Experts are warning, when it comes to cybersecurity, blaming users is a terrible idea. Doing so likely results in creating an even worse situation. Many organizations have defaulted to a blame culture when it comes to data security,” comments Tony Pepper, CEO of Egress Software Technologies, in an email exchange. “They believe actions have consequences and someone has to be responsible.”

“In cases where employees report incidents of data loss they accidentally caused, it’s quite common for them to face serious negative consequences,” continues Pepper. “This, obviously, creates a culture of fear, leading to a lack of self-reporting, which in turn, exacerbates the problem. Many organizations are therefore unaware of the scale of their security issues.”

Pepper’s comments are based on findings gleaned by the independent market research firm Arlington Research. Analysts interviewed more than 500 upper-level managers from organizations within the financial services, healthcare, banking, and legal sectors.

What the analysts found was published in the paper, Outbound Email Security Report. Regarding employees responsible for a loss of data, 45% of those surveyed would reprimand the employee(s), 25% would likely fire the employee(s).

SEE: Identity theft protection policy (TechRepublic Premium)

Pepper suggests while organizations may believe this decreases the chance of the offense reoccurring, it can have a different and more damaging effect. There’s a chance employees may not report security incidents, to avoid repercussions from company management. 

“Especially in these uncertain times, employees are going to be even less willing to self-report, or report others, if they believe they might lose their jobs as the result,” adds Pepper. 

It gets worse 

According to survey findings, a high percentage of organizations rely on their employees to be the primary data breach detection mechanism–particularly when it comes to email. “Our research found that 62% of organizations rely on people-based reporting to alert management about data breaches,” mentions Pepper. “By reprimanding employees who were only trying to do their job, organizations are undermining the reporting mechanism and ensuring incidents will go unreported.”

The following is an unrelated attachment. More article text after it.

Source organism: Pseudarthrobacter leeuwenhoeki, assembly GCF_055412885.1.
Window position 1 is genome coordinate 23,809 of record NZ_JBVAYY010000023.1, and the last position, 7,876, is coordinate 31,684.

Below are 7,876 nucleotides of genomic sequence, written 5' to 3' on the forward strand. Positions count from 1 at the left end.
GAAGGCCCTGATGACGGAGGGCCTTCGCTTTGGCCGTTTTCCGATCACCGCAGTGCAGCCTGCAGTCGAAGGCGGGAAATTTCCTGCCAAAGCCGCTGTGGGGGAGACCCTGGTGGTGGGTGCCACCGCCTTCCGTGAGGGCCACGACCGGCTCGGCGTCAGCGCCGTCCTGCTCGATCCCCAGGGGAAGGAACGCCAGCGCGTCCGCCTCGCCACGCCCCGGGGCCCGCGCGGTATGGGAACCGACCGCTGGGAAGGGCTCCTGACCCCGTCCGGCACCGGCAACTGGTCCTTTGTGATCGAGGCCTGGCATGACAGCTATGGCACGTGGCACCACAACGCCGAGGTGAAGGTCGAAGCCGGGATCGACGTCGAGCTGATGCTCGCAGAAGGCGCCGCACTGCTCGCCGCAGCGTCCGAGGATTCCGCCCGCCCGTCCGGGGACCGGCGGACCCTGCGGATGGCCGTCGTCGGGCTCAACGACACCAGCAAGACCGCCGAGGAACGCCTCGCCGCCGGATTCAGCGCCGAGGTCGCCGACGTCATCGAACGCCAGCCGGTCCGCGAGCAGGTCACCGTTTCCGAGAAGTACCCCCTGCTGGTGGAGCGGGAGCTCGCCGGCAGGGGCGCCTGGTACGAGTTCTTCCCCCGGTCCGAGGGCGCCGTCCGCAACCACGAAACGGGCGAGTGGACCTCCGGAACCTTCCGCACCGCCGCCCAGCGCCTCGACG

The lack of truly understanding why data is escaping the digital confines of an organization makes it hugely difficult for those in charge of cybersecurity to develop a defensive strategy that will effectively protect an organization’s data.

Overcome the blame game

Once it is understood that reprimanding employees is ineffective, organizations should look to create a more positive security culture. One immediate benefit is the increased visibility of heretofore unknown security risks.  

Another benefit is the ability to show regulatory bodies the organization has taken all reasonable steps to protect sensitive data. Pepper adds, “If you don’t know where your risks are, it’s hard to put reasonable measures in place. Regulators could surmise that during a data breach investigation and levy higher fines and penalties.” 

Technology has a role

Once the blame game is curtailed, it’s time to get technology involved. “The first step is to get reporting right, using technology, not people, which will remove the pressure of self-reporting from employees and place the responsibility firmly in the hands of those in charge of cybersecurity,” suggests Pepper. “Advances in contextual machine learning mean it’s possible for security tools to understand users and learn from their actions, so they can detect and mitigate abnormal behavior–for example, adding an incorrect recipient to an email.”

This is where technology makes all the difference. It prevents accidental data loss before it can happen. It empowers employees to be part of the solution, and technology gives the security team unbiased visibility of risks and emerging threats. 

What cybersecurity teams need to understand

Education about potential consequences is vital. Anyone working with the organization’s digital assets needs to understand the possible outcomes from a data breach–for example, regulatory fines or damage to the organization’s reputation. 

It’s a safe bet when users understand the consequences of emailing client data to the wrong recipient or responding to a phishing email, they’ll be much more likely to report the incident if and when it occurs. Remember: If an incident isn’t reported, there’s no way to remediate it or prevent it from happening again.

Pepper, in conclusion, offers advice to those managing cybersecurity. “The best way to engage employees with security, and ensure they understand its importance, is to create a ‘security-positive’ company culture,” explains Pepper. “Security teams need to reassure the wider organization that, while data breaches are to be taken seriously, employees who report accidental incidents will receive appropriate support from the business and not face severe repercussions.”